Government contractors often assume that a foreign-owned company cannot qualify as a small business under the SBA’s government contracting size rules.
Not so. As demonstrated by a recent SBA Office of Hearings and Appeals size appeal decision, a foreign-owned entity can qualify as a small business, provided that it has a physical location in the United States and contributes to the U.S. economy.
When you hear “15 days,” what’s the first thing that comes to mind? Perhaps, you pay your employees every 15 days. Maybe your birthday or favorite holiday happens to be in 15 days. Or if you’re like me, you might think that 15 days is two days fewer than Thirteen Days, a great movie about the Cuban Missile Crisis.
Whatever your brain conjures up, don’t forget this: 15 days is the time limit to appeal an SBA size determination. Period. And nothing the contracting officer says can change it.
Generally, a size protest must be filed within five business days of when the protester receives notice of the identity of the awardee. But there are some nuances to this rule, such as whether a corrective action will extend the deadline and whether the clock starts running upon notice of the prospective awardee or the actual contract award date (Hint: notice of awardee).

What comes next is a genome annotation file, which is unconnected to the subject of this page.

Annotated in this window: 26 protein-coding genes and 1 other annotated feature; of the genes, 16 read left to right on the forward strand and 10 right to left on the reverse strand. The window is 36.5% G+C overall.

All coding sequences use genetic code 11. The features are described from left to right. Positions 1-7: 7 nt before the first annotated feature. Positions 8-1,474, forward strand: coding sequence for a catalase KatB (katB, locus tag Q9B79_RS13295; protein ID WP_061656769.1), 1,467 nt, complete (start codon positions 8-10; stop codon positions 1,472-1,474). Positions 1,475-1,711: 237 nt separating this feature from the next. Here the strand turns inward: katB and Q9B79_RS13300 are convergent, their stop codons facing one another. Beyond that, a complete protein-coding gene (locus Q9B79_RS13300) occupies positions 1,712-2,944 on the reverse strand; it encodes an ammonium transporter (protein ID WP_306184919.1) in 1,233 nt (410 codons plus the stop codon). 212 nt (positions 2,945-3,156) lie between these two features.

But when does the 5-day protest period start to run in the context of a Blanket Purchase Agreement issued under a GSA Schedule contract? A recent SBA Office of Hearings and Appeals decision is a reminder that the award of a BPA does not trigger a new 5-day period to file a size protest.
I’m just back from El Paso, where I had a great time discussing small business size and affiliation issues at the Contract Opportunities Center. This presentation got me thinking: “Wouldn’t our loyal SmallGovCon readers want to know 5 Things about size protests and appeals?”
“Of course they would!” I immediately answered my own internal monologue. “After all, who wouldn’t?”
Here are 5 Things You Should Know about size protests and appeals:
Ordinarily, a company isn’t affiliated with the affiliates of its affiliates.
That sentence may sound a little silly, but it encapsulates an important principle about the breadth of the SBA’s affiliation rules. As demonstrated in a recent SBA Office of Hearings and Appeals decision, the SBA doesn’t apply its rules to create “chain affiliation.”
The SBA’s regulations do not allow an 8(a) company to file a size protest challenging the award of an 8(a) sole source contract to a competitor.
In a recent size appeal decision, the SBA Office of Hearings and Appeals confirmed that size protests relating to 8(a) sole source awards can be filed by contracting officers or the SBA itself–but not by competitors.
A subsidiary cannot file an SBA size protest on behalf of its parent company.
Last week, I wrote about an SBA Office of Hearings and Appeals case holding that a parent couldn’t file a size appeal on behalf of its subsidiary. Unsurprisingly, it turns out that the same principles apply to initial size protests, too.